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You are here: myPetSmart.com > Pet Care Library > Articles > Feeding Your Senior Dog

Feeding Your Senior Dog

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Join the weight watchers
Older dogs tend to put on weight as their metabolism slows and creakiness sets in. But excess weight puts added pressure on sore joints and backs, says Dr. Wynn. Forgo weight-reducing or senior diets, which may not have enough high-quality meat ingredients. Instead, give your dog slightly smaller servings of a high-quality food. Supplement the diet with fresh vegetables. Pretty soon you'll have a thinner -- and healthier -- pooch.

Stop the handouts

Join the weight watchers
Older dogs tend to put on weight as their metabolism slows and creakiness sets in. But excess weight puts added pressure on sore joints and backs, says Dr. Wynn. Forgo weight-reducing or senior diets, which may not have enough high-quality meat ingredients. Instead, give your dog slightly smaller servings of a high-quality food. Supplement the diet with fresh vegetables. Pretty soon you'll have a thinner -- and healthier -- pooch.

Stop the handouts
Resist the temptation to slip your dog table scraps. They won't help his weight, and his tummy will take even less kindly to rich food than it did when he was younger. "Even a tiny piece of Easter ham is a tough thing for an older dog to handle," says Dr. Wolf.

Tantalize his taste buds
Loss of appetite can be a sign of illness in any dog, young or old. But if your older pet has a clean bill of health and still doesn't go for his food, it might be that his sense of smell has diminished. "You can make mealtimes more drool-worthy by adding some smelly, low-fat additions to his food, like tuna oil or clam juice," suggests Dr. Wynn. "Or try heating some canned food in the microwave to warm it up and bring out the aroma, then serve it with his regular meal."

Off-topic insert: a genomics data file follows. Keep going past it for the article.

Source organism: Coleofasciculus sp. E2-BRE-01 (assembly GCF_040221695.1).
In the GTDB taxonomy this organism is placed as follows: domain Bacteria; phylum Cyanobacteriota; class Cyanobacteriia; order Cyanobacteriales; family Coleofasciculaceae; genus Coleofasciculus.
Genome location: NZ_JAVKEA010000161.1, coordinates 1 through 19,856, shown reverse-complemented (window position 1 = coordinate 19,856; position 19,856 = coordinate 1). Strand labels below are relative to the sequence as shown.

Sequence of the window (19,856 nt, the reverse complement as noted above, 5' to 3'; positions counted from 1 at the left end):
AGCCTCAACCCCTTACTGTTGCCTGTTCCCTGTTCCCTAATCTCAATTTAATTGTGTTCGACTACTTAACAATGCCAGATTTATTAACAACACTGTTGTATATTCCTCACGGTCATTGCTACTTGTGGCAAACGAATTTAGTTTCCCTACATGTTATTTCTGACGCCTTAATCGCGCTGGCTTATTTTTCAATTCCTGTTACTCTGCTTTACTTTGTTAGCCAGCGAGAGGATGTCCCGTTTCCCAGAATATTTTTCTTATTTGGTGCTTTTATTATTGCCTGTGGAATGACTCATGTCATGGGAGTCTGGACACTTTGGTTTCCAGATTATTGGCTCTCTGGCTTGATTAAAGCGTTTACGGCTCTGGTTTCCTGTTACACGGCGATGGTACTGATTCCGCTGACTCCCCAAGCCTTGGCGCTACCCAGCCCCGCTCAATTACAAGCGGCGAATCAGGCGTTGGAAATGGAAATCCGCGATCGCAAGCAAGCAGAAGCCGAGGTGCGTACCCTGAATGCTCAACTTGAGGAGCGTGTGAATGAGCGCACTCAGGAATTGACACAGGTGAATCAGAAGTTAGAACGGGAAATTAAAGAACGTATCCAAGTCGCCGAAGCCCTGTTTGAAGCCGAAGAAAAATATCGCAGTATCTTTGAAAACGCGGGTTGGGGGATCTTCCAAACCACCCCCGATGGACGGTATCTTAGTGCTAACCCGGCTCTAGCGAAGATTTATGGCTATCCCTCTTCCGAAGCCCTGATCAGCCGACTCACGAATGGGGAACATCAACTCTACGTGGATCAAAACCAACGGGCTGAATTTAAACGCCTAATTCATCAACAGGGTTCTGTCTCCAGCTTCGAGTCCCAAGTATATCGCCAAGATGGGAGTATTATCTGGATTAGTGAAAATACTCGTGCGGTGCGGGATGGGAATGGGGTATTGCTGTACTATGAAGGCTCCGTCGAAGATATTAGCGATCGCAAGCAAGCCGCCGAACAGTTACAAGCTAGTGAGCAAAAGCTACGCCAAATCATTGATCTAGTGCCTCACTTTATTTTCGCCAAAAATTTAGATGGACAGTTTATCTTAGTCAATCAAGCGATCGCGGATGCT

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Comments

15 Dec 2010 5:27 pm

julie45 said:

Have you tried wet food? Nature's Recipe, Wellness, and Nutro have natural canned food for senior dogs.
As always, consult your veterinarian before making changes to your dog's diet.

For more information on food, read the articles Whet your dog's appetite with wet food, How Life Stage Dog Foods Differ, and How to Change Your Pet's Diet

15 Dec 2010 11:16 am

amazeme1954 said:

I just adopted an 8 year old poodle who has had several teeth removed and will have more worked on to bring her back to good oral health. I dont want a hard to chew dog food. A soft morsal type would be best for her. I want to avoid anything with corn and want all natural. I have tried Nutro which she swallows whole. She's 12 pounds and should be 9 for her size. I could use sound educated advice, not like the pushy brand promoters in the store. I want whats best for her.

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